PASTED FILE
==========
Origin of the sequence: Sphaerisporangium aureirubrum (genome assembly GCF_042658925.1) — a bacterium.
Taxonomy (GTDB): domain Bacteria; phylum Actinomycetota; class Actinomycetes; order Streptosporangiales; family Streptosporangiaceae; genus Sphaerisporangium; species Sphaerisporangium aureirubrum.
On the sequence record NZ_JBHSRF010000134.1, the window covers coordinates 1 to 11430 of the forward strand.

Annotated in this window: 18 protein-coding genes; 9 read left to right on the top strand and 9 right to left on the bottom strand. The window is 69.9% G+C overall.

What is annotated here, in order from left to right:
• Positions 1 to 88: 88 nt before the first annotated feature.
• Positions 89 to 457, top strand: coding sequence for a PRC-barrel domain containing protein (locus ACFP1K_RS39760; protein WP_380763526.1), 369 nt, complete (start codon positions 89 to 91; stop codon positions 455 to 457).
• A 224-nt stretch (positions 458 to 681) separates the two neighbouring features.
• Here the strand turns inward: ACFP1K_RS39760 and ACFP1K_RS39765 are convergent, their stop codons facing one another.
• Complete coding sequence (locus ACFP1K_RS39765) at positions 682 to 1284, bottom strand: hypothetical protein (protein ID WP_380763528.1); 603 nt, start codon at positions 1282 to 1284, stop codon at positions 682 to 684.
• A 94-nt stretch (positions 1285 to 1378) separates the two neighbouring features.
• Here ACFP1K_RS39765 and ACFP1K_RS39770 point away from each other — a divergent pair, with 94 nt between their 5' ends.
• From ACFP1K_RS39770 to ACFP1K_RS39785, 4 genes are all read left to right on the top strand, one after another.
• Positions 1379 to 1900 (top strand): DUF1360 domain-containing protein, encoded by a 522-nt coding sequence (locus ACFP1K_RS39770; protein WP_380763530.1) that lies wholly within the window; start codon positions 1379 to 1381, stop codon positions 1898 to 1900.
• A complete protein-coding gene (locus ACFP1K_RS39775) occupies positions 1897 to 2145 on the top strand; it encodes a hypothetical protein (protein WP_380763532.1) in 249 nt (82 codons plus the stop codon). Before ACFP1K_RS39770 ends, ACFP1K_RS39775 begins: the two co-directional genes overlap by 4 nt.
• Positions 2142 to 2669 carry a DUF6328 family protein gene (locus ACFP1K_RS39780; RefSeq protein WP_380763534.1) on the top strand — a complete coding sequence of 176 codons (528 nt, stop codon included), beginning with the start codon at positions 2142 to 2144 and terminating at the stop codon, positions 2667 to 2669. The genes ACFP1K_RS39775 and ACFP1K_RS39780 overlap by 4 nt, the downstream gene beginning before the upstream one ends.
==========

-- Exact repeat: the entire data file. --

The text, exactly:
Origin of the sequence: Sphaerisporangium aureirubrum (genome assembly GCF_042658925.1) — a bacterium.
Taxonomy (GTDB): domain Bacteria; phylum Actinomycetota; class Actinomycetes; order Streptosporangiales; family Streptosporangiaceae; genus Sphaerisporangium; species Sphaerisporangium aureirubrum.
On the sequence record NZ_JBHSRF010000134.1, the window covers coordinates 1 to 11430 of the forward strand.

Annotated in this window: 18 protein-coding genes; 9 read left to right on the top strand and 9 right to left on the bottom strand. The window is 69.9% G+C overall.

What is annotated here, in order from left to right:
• Positions 1 to 88: 88 nt before the first annotated feature.
• Positions 89 to 457, top strand: coding sequence for a PRC-barrel domain containing protein (locus ACFP1K_RS39760; protein WP_380763526.1), 369 nt, complete (start codon positions 89 to 91; stop codon positions 455 to 457).
• A 224-nt stretch (positions 458 to 681) separates the two neighbouring features.
• Here the strand turns inward: ACFP1K_RS39760 and ACFP1K_RS39765 are convergent, their stop codons facing one another.
• Complete coding sequence (locus ACFP1K_RS39765) at positions 682 to 1284, bottom strand: hypothetical protein (protein ID WP_380763528.1); 603 nt, start codon at positions 1282 to 1284, stop codon at positions 682 to 684.
• A 94-nt stretch (positions 1285 to 1378) separates the two neighbouring features.
• Here ACFP1K_RS39765 and ACFP1K_RS39770 point away from each other — a divergent pair, with 94 nt between their 5' ends.
• From ACFP1K_RS39770 to ACFP1K_RS39785, 4 genes are all read left to right on the top strand, one after another.
• Positions 1379 to 1900 (top strand): DUF1360 domain-containing protein, encoded by a 522-nt coding sequence (locus ACFP1K_RS39770; protein WP_380763530.1) that lies wholly within the window; start codon positions 1379 to 1381, stop codon positions 1898 to 1900.
• A complete protein-coding gene (locus ACFP1K_RS39775) occupies positions 1897 to 2145 on the top strand; it encodes a hypothetical protein (protein WP_380763532.1) in 249 nt (82 codons plus the stop codon). Before ACFP1K_RS39770 ends, ACFP1K_RS39775 begins: the two co-directional genes overlap by 4 nt.
• Positions 2142 to 2669 carry a DUF6328 family protein gene (locus ACFP1K_RS39780; RefSeq protein WP_380763534.1) on the top strand — a complete coding sequence of 176 codons (528 nt, stop codon included), beginning with the start codon at positions 2142 to 2144 and terminating at the stop codon, positions 2667 to 2669. The genes ACFP1K_RS39775 and ACFP1K_RS39780 overlap by 4 nt, the downstream gene beginning before the upstream one ends.